When Is A Genocide Not A Genocide?

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While presidential candidates insult each other like kids in a schoolyard, the media’s coverage has brushed by a story that might actually shed some light on our politics.

Late last week, before Congress, Secretary of State Kerry refused to attach the term genocide to the massacres of Christians by soldiers of the Islamic State.

“We are currently doing what I have to do, which is review very carefully the legal standards and precedents for whatever judgment is made,” he explained.

But in our own hemisphere, Kerry and the State Department have wantonly applied the term genocide to something which is demonstrably not that.

According to the U.S. Holocaust Museum, genocide “is a very specific term, referring to violent crimes committed against a group with the intent to destroy the existence of the group.” In regard to Guatemala, Kerry and the State Department have grossly misused this term.

Guatemala experienced a long and violent struggle during which the army, with predominant support from the people, defeated a radical guerrilla insurrection.

In 1996 the parties struck a truce that established an amnesty and full political participation for all sides. The guerrilla party never managed to win more than three or four percent of the popular vote. But it played its limited hand with skill and kept its foot in the door.

In 2009, guerrilla partisans got the windfall of their lives when Barack Obama came to power. The following year, pro-guerrilla activist Claudia Paz y Paz was appointed attorney general with the connivance of influential parties, among them the United States.

Paz y Paz began a series of reforms whose logic was to undermine the country’s rule of law. Her main target was the former head of state and army leader, General Efraín Ríos Montt, whom she charged with genocide.

“Crimes of humanity” had been exempted from the amnesty. Accusing Ríos Montt of genocide was a handy way to settle an old score. Even more, if the charge were upheld, it would set a precedent for defining the law by political whims. (Does it sound familiar?)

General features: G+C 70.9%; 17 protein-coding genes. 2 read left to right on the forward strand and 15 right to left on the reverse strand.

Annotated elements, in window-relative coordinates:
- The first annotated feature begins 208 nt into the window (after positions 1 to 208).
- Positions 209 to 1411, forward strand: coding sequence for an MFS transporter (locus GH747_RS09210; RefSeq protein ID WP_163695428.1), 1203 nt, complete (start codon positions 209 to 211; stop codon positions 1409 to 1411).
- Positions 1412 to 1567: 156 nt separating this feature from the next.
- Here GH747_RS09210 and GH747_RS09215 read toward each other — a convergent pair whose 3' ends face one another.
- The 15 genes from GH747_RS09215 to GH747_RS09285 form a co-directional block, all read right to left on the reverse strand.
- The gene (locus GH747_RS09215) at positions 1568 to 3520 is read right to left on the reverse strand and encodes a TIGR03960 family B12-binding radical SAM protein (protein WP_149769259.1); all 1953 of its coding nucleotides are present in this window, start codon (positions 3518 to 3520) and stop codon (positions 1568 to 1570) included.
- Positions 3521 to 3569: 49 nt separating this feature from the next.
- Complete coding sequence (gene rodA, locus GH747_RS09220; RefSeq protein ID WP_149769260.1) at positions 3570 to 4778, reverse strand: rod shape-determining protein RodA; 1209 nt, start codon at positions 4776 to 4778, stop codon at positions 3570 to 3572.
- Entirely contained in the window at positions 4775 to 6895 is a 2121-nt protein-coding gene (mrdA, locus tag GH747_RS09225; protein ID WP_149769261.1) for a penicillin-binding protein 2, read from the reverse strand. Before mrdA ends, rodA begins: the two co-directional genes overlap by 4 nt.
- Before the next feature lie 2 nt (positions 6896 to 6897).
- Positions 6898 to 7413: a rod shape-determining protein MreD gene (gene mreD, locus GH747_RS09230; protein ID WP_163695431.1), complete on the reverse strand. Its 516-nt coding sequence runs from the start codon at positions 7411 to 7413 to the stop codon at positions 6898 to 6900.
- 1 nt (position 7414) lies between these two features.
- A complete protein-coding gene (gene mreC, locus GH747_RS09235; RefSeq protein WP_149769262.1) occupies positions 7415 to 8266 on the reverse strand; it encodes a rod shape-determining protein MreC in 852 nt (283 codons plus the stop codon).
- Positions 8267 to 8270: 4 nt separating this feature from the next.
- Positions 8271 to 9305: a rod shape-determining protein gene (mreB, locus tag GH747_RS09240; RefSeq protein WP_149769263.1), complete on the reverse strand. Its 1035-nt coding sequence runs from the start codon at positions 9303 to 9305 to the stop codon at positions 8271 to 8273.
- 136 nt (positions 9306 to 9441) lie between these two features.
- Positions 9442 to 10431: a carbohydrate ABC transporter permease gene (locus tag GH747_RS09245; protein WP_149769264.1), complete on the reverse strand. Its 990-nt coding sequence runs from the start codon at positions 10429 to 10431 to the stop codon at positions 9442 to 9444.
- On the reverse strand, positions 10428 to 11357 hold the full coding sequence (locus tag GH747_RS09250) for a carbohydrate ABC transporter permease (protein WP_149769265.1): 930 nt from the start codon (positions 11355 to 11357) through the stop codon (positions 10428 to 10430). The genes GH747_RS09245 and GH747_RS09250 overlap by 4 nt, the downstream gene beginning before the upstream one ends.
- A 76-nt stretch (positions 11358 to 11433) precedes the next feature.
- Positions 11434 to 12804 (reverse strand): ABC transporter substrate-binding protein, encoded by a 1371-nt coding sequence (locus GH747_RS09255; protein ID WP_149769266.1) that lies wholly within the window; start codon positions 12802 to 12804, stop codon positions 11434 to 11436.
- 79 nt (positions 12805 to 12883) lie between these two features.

Ríos Montt was charged in the deaths of 1,771 Ixils, an indigenous tribe. To many Guatemalans, the accusation made little sense. When he ran for office after the truce, Ríos Montt had massive support from, of all people, the Ixils. One columnist was moved to wonder: “Why for the love of God did the Ixils vote in three consecutive elections for General Genocide?”

During Ríos Montt’s 17 months as head of state in 1982 and 1983, the U.S. State Department – in confidential memos, not press releases – had actually praised him for cleaning up human-rights abuses in the army’s campaigns. So why, for the love of God, was Obama’s State Department persecuting him?

In May 2013, a panel of judges found the 87-year-old Ríos Montt guilty. The U.S. embassy had energetically supported the trial, and Hillary Clinton’s ambassador was quick to praise the verdict.

But the judicial process had been hopelessly flawed. During the trial, the presiding judge, Yassmin Barrios, expelled Ríos Montt’s attorney from the courtroom. In a hurry to render her verdict, Barrios then ordered the two attorneys for Ríos Montt’s co-defendant to represent Ríos Montt as well.

It was a spectacular breach of the defendant’s rights. The country’s highest judicial authority, the constitutional court, threw out the verdict and suspended the trial, pending a review.

The Obama-Clinton-Kerry State Department was having none of it. In March 2014, it honored Judge Barrios with one of its International Women of Courage awards – presented to the judge, at a State Department ceremony, by Michelle Obama.

The department’s citation said of Barrios: “By initiating the judicial process against the former dictator, Barrios gave a voice to thousands of Ixil-Mayan victims, provided an important legal precedent for genocide cases worldwide, and demonstrated the importance of an independent judiciary.”

In December 2014, Kerry paid his own tribute to Barrios and the suppressed genocide verdict. But his tribute was only a rip-and-read from the department’s earlier citation of the judge.

Guatemala’s constitutional court allowed the genocide trial to resume, which it did in early 2015. But the state medical authority removed the now-90-year-old defendant from the court, declaring him medically unfit to stand trial.

As a result, the justice ministry – under a new attorney general – is looking for a surrogate to put in the old man’s place. The trial is scheduled to resume next month without a defendant or even a crime.

Above all, the ministry wants a guilty verdict on the genocide charge. In that quest, it will have the support of the State Department and the U.S. ambassador.

Amid all this political comedy, how long will the Christian victims of ISIS have to wait before they get their due from the United States?

David Landau, a novelist in San Francisco, has also worked in Guatemalan matters for 20 years.